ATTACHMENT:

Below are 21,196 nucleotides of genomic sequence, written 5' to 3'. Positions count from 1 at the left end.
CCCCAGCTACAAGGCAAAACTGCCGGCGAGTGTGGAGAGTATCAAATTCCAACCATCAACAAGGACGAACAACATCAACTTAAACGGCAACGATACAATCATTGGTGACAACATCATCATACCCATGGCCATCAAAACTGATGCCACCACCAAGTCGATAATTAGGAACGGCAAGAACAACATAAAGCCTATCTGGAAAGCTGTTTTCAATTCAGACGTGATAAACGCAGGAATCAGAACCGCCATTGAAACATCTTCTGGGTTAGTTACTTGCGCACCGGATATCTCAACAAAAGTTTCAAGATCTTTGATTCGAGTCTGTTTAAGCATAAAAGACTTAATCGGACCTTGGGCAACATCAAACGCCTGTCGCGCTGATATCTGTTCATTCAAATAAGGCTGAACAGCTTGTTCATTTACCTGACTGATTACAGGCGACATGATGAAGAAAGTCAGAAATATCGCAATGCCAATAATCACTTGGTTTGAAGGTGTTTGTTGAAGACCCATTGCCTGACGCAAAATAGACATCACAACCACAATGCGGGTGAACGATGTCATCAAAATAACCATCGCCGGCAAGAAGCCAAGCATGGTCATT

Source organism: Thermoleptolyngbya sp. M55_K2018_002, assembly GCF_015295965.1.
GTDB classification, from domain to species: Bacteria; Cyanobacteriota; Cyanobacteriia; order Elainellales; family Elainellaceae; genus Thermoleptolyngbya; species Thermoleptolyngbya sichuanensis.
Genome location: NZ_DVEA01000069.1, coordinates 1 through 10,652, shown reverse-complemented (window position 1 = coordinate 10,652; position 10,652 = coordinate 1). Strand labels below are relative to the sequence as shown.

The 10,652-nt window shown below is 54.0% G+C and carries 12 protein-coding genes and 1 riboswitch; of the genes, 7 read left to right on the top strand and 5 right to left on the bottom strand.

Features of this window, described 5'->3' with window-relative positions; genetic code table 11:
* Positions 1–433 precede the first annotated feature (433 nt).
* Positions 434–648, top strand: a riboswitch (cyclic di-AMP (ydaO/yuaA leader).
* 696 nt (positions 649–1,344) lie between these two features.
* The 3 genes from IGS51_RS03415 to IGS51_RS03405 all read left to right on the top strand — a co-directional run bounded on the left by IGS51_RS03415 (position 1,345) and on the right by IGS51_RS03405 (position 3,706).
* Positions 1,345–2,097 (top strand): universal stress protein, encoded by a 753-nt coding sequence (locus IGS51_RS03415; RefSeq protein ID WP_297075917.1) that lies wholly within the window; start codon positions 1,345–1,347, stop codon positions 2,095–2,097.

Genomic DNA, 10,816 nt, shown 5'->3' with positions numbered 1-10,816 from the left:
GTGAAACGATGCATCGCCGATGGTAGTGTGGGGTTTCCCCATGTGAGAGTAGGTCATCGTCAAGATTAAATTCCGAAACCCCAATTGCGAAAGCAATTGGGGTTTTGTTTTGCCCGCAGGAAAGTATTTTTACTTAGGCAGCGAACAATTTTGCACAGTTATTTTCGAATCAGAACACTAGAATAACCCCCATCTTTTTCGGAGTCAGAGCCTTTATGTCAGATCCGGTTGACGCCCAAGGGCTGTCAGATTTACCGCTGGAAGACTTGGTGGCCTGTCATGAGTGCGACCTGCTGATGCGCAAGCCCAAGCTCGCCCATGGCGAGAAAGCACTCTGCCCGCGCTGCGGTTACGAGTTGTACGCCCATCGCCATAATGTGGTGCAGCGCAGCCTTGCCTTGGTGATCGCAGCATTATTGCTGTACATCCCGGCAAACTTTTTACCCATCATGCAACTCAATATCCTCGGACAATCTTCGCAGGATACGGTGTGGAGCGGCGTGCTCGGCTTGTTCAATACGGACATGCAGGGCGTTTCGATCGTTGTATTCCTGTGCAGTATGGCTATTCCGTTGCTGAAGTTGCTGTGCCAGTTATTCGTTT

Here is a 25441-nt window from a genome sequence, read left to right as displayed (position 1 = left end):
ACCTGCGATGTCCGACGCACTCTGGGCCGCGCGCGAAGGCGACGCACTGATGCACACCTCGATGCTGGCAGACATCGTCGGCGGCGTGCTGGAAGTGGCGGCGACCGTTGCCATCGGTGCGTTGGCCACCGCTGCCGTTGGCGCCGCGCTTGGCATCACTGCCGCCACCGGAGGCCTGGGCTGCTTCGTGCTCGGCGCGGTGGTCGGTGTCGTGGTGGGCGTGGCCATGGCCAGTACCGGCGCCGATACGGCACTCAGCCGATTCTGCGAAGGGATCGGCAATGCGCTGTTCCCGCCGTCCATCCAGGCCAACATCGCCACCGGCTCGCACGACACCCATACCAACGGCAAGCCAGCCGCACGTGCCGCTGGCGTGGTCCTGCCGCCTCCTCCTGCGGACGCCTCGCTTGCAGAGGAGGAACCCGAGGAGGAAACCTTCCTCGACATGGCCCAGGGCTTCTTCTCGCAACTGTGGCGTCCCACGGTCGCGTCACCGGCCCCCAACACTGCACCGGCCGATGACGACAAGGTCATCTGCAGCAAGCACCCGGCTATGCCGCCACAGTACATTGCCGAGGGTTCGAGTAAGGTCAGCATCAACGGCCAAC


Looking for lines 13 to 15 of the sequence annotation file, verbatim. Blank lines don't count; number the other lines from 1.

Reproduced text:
Genomic DNA, 10,816 nt, shown 5'->3' with positions numbered 1-10,816 from the left:
GTGAAACGATGCATCGCCGATGGTAGTGTGGGGTTTCCCCATGTGAGAGTAGGTCATCGTCAAGATTAAATTCCGAAACCCCAATTGCGAAAGCAATTGGGGTTTTGTTTTGCCCGCAGGAAAGTATTTTTACTTAGGCAGCGAACAATTTTGCACAGTTATTTTCGAATCAGAACACTAGAATAACCCCCATCTTTTTCGGAGTCAGAGCCTTTATGTCAGATCCGGTTGACGCCCAAGGGCTGTCAGATTTACCGCTGGAAGACTTGGTGGCCTGTCATGAGTGCGACCTGCTGATGCGCAAGCCCAAGCTCGCCCATGGCGAGAAAGCACTCTGCCCGCGCTGCGGTTACGAGTTGTACGCCCATCGCCATAATGTGGTGCAGCGCAGCCTTGCCTTGGTGATCGCAGCATTATTGCTGTACATCCCGGCAAACTTTTTACCCATCATGCAACTCAATATCCTCGGACAATCTTCGCAGGATACGGTGTGGAGCGGCGTGCTCGGCTTGTTCAATACGGACATGCAGGGCGTTTCGATCGTTGTATTCCTGTGCAGTATGGCTATTCCGTTGCTGAAGTTGCTGTGCCAGTTATTCGTTT

Here is a 25441-nt window from a genome sequence, read left to right as displayed (position 1 = left end):